Suppose, for example, I have a workflow that should take the contents of a text file and add it to a new TextEdit document. I may try creating my workflow with the following actions:
- Get Specified Finder Items – Configured to get a text file
- Filter Paragraphs – Configured to look for non-empty paragraphs
- New TextEdit Document
All the actions appear to link up properly, and the workflow may even run without an error. But, the result is not what I want. Rather than the content of the text file being added to the new TextEdit document, the path of the document is added.
A Misbehaving Text Workflow
An Undesired Workflow Result
By displaying the result area of each action in the workflow, I can see that a file path was passed to the Filter Paragraphs action as input. I can also see that the same file path was output by the action, rather than the paragraphs I was expecting. This tells me that there’s something wrong with the Filter Paragraphs action.
Action Results Indicate Potential Problems
Checking the action’s description area provides additional clues. It tells me the action expects text as input, not files.
Action Descriptions Specify Input and Output Types
So, in this case, the fix is to insert an action that outputs text, rather than files, before the Filter Paragraphs action.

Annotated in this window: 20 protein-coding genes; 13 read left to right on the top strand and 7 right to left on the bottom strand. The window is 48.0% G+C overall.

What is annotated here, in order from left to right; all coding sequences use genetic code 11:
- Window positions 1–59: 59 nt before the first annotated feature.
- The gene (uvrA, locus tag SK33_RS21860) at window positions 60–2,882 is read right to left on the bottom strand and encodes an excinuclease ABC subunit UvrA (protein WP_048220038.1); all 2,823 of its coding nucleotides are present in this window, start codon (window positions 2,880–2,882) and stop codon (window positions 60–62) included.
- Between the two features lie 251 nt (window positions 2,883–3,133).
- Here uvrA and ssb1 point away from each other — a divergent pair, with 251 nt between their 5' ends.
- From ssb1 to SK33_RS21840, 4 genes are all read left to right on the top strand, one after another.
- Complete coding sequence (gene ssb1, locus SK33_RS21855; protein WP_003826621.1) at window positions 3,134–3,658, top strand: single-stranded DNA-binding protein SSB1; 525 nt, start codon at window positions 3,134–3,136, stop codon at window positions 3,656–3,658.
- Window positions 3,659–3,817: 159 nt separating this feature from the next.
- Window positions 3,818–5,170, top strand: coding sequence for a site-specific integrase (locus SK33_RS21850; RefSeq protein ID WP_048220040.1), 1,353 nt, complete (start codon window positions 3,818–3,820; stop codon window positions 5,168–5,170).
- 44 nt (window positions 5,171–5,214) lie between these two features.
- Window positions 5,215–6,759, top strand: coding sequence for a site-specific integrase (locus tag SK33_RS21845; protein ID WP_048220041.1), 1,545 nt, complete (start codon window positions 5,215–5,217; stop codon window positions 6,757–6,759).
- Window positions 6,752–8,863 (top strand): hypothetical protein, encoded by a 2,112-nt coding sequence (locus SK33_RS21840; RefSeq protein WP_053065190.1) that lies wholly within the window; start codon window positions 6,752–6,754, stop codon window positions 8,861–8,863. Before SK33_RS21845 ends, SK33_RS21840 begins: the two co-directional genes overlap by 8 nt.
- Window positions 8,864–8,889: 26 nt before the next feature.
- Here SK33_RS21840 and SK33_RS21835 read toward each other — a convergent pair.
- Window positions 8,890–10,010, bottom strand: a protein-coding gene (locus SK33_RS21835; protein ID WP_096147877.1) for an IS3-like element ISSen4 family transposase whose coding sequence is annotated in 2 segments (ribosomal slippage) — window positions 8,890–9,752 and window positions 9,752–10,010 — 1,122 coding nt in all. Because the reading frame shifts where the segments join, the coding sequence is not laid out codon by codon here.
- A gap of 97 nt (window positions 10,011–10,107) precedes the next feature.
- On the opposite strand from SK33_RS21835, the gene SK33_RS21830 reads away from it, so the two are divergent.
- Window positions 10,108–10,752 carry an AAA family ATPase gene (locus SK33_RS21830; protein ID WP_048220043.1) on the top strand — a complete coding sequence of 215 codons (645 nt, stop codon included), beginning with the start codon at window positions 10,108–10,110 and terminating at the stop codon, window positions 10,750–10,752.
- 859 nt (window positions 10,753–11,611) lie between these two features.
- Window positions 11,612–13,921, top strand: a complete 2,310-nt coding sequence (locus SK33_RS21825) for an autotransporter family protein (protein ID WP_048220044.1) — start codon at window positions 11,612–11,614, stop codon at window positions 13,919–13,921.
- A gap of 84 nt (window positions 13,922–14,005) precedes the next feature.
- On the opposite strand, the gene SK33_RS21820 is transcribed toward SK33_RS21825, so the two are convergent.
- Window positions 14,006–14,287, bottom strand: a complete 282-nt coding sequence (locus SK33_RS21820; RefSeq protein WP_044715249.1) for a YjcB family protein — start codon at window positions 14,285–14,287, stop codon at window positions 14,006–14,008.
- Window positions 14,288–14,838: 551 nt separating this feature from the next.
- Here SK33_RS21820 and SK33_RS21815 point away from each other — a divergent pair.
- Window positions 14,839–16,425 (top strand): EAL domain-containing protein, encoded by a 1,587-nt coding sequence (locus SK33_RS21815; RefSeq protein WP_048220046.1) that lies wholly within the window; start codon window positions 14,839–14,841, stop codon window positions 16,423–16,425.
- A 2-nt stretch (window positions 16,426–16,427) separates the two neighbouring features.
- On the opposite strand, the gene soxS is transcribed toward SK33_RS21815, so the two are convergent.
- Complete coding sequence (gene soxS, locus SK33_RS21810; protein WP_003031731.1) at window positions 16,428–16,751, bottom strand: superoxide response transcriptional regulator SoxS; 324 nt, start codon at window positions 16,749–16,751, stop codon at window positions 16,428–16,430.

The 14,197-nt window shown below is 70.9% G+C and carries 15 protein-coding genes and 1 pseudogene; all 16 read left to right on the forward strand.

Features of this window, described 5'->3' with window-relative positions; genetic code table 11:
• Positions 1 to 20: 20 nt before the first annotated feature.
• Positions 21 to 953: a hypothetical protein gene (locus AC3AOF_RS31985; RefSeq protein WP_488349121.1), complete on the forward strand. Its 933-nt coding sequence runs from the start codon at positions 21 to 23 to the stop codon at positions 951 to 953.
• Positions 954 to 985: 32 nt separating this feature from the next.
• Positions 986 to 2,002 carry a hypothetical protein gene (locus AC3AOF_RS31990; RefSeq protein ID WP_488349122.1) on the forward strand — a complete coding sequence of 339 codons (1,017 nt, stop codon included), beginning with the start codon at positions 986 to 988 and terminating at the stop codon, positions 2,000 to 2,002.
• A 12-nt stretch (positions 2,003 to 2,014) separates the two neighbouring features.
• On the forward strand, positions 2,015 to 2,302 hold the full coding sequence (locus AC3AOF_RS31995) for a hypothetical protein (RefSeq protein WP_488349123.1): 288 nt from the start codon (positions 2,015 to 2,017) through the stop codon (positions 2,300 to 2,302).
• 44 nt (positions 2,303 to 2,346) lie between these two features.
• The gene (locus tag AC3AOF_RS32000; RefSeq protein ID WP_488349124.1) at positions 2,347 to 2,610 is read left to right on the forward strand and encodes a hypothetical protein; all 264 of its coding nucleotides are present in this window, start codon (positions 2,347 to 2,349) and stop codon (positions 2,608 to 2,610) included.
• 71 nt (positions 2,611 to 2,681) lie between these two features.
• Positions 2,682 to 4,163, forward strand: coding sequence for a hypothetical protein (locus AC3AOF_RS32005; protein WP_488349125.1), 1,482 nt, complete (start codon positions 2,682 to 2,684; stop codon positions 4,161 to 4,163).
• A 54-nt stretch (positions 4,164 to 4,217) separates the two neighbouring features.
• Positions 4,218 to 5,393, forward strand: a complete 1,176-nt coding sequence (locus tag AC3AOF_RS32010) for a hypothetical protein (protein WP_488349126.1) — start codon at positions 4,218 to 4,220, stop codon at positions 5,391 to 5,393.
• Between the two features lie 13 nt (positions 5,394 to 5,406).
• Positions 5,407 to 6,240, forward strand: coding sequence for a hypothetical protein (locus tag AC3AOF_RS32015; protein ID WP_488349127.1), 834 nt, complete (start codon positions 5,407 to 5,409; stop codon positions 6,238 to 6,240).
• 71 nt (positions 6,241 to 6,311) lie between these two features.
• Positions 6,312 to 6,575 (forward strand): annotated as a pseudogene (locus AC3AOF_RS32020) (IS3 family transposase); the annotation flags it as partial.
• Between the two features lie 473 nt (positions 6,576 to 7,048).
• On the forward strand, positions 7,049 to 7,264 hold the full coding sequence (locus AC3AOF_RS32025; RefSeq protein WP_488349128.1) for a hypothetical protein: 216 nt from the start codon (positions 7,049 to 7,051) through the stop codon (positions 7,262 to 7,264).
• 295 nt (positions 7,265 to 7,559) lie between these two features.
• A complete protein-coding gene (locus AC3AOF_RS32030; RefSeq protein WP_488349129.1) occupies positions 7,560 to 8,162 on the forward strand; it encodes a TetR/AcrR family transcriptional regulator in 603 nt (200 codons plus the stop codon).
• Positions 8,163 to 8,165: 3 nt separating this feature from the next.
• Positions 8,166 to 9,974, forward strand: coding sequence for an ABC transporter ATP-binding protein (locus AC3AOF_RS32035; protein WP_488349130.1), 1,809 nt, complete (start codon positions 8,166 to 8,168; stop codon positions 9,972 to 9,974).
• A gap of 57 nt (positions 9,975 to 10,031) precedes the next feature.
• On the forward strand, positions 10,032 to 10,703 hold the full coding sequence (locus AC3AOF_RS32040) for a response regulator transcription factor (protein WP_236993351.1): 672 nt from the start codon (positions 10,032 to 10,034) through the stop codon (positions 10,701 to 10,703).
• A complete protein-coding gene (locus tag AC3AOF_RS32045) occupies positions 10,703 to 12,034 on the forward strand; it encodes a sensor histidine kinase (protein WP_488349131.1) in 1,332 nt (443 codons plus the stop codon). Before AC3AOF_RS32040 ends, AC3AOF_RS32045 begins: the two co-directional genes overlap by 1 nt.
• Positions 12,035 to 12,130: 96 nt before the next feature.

NOTE: Surprisingly, Automator doesn’t include an action for reading text from a file. There are third-party actions available that can do this. Or, as a workaround, you can try using the Combine Text Files action, which receives one or more files as input and outputs their text content.
4. Check Automator’s Log
Checking the results of an action doesn’t always tell you what went wrong. You may glean a little more information by consulting Automator’s log area. Press Command+Option+L or choose View > Log to display it. When you run a workflow, the log area tells you which actions ran, and often indicates problems that were encountered along the way, such as an action that wasn’t supplied with the appropriate type of input.
Automator’s Log Area Indicates Successes and Failures
Sometimes, the log tells you that information was converted from one type to another. This is because, in some cases, Automator tries to make incompatible actions work together. This doesn’t always work, however, and can result in an error. So, be on the lookout for failed conversions.
5. Step Through Workflows
Running a workflow and checking action results is great, but it’s even more useful to check the results of each step of your workflow as it happens. You can do this by stepping through the workflow step by step. Click the Step button in the workflow’s toolbar or select Workflow > Step from the menu bar.
Automator’s Step Button
The above techniques may not resolve every problem you encounter with Automator, but they will certainly help you to more easily identify solutions for some. Happy Scripting!